By Justinus, sx
The title above could seem somewhat provocative if we understand mission (and missionaries) as something “active.” Could the waiting-Advent-experience then become an obstacle for those with full of enthusiasm and fire to preach the Good News? In truth, waiting is a “strange” word for missionaries. Our experiences in daily life as well show that waiting is a moment that often may make us lose our nerve and get into “trouble.” For instance, if we are going through heavy traffic, we tend to get easily angry and even label a police as irresponsible. Often, waiting makes us feel frustrated: we don’t want to wait because it looks like we are wasting our time.
Personally I have been finding that waiting is one of the most difficult experiences in my life. Many people advised me to be patient in facing the difficulties such as living in a new country, learning a new language or adjusting to a new situation and people. They have told me to live these waiting moments as part of a longer journey. I can say that to really go through this experience is not so easy because I have been entrapped into fearful corners where I can see and feel my weaknesses.
Nevertheless, I am impressed by the many characters that, in the Gospel of Luke, are waiting! Zechariah and Elizabeth are waiting. Mary is waiting. Simeon and Anna are waiting in the Temple when Jesus was brought to the priest. It’s interesting to see that they are waiting for something good to happen: “Don’t be afraid. I have something good to say to you.”
We also know that there were some people, as remnant of the Israelite nation, who are waiting for a Messiah. In other words, all of them are waiting in the light of a promise. “Zechariah, your wife Elizabeth is to bear you a son.” “Mary, listen! You are to conceive and bear a son.” This promise is a guarantee for what they are waiting for. They wait for something that had already started to grow in their life. This is very important for us because we too can wait only if what we are waiting for has already begun in us. “Waiting is never a movement from nothing to something. It is always a movement from something to something more.”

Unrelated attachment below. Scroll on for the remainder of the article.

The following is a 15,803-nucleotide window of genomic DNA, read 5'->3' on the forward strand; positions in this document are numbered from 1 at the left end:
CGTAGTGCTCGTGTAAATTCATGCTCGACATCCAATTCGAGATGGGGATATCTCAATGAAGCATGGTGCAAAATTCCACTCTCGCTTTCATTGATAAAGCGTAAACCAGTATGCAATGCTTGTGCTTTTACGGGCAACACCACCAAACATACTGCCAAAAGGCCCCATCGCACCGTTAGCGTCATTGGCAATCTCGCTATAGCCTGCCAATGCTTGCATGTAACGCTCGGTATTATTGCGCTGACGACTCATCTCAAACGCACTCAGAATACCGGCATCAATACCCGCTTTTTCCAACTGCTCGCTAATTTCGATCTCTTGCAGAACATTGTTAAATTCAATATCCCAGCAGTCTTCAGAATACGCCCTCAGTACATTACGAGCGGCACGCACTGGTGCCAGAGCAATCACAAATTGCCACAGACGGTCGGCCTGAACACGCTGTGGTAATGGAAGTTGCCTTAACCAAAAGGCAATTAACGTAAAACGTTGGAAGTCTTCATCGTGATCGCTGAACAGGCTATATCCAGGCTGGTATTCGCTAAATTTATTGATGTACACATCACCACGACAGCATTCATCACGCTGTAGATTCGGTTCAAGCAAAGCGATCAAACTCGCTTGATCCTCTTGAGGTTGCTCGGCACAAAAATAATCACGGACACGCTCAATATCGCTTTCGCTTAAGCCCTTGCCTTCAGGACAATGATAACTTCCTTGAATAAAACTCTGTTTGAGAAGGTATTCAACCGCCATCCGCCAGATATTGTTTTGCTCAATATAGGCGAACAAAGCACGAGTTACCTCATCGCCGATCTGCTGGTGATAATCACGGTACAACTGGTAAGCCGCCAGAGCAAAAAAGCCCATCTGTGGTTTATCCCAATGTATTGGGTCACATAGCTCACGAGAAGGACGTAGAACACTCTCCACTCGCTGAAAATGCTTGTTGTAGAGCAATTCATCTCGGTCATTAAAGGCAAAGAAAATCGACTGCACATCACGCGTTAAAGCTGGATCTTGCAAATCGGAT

Reflecting on the life of Mary, Zechariah, Elizabeth, Simeon and Anna, we can see that their waiting is active. They really present at the right moment. Their active waiting enable them to hear the voice of God. That is why they can listen to the angel’s voice, “Don’t be afraid.” We can also add that they are waiting in patience. By faith and hope, they know that the promises they have heard are going to happen. Only people who have patience can see the future in hope.
Waiting is an essential part of our spirituality as Xaverian Missionaries too. We can look at the life of our Founder, Guido Maria Conforti. His life is full of waiting moments. Sometimes what he was waiting for became “useless”. He was waiting for the answer of the Jesuits regarding his willingness to enter their congregation. He was waiting that Salesian Congregation as well would accept him. He was waiting to be ordained as a priest. But, what made our founder’s waiting so special was he was waiting for something, a seed that had started to grow. His encountering with the crucified Jesus was “the” seed planted in his heart; a seed that would enable him to say, “I look at him and he look at me and he seem said many things to me.” Conforti’s waiting was definitely in a light of promise and hope. This promise was fulfilled when he became the good shepherd for two flocks.
We missionaries are people on the way, waiting and walking with people wherever we are called to be. One of the most beautiful passages of Scripture begins, “Mary set out at that time and went as quickly as she could to a town in the hill country of Judah. She went to Zechariah’s house and greeted Elizabeth.” The visit of Mary enable Elizabeth to realize what she is waiting for. The child leapt for joy in her. And then Elizabeth said to Mary: “Blessed is she who believed that the promise made her by the Lord would be fulfilled.” And Mary responded, “My soul proclaims the greatness of the Lord.” By being together these two women created space for each other to wait. Here we can see a model for us how to live our mission. We are sent to live with the people to affirm what they are waiting for. We live with them so that we can enable each other to become aware about what we are waiting for.
The question is, are we at home when He rings our doorbell? Are we ready to open our gate and let him enter into our heart, into our community? In other words, He who will come is also waiting for us. “Listen! I am standing at the door, knocking; if you hear my voice and open the door, I will come in to you and eat with you, and you with me.” (Rev.20). MARANATHA!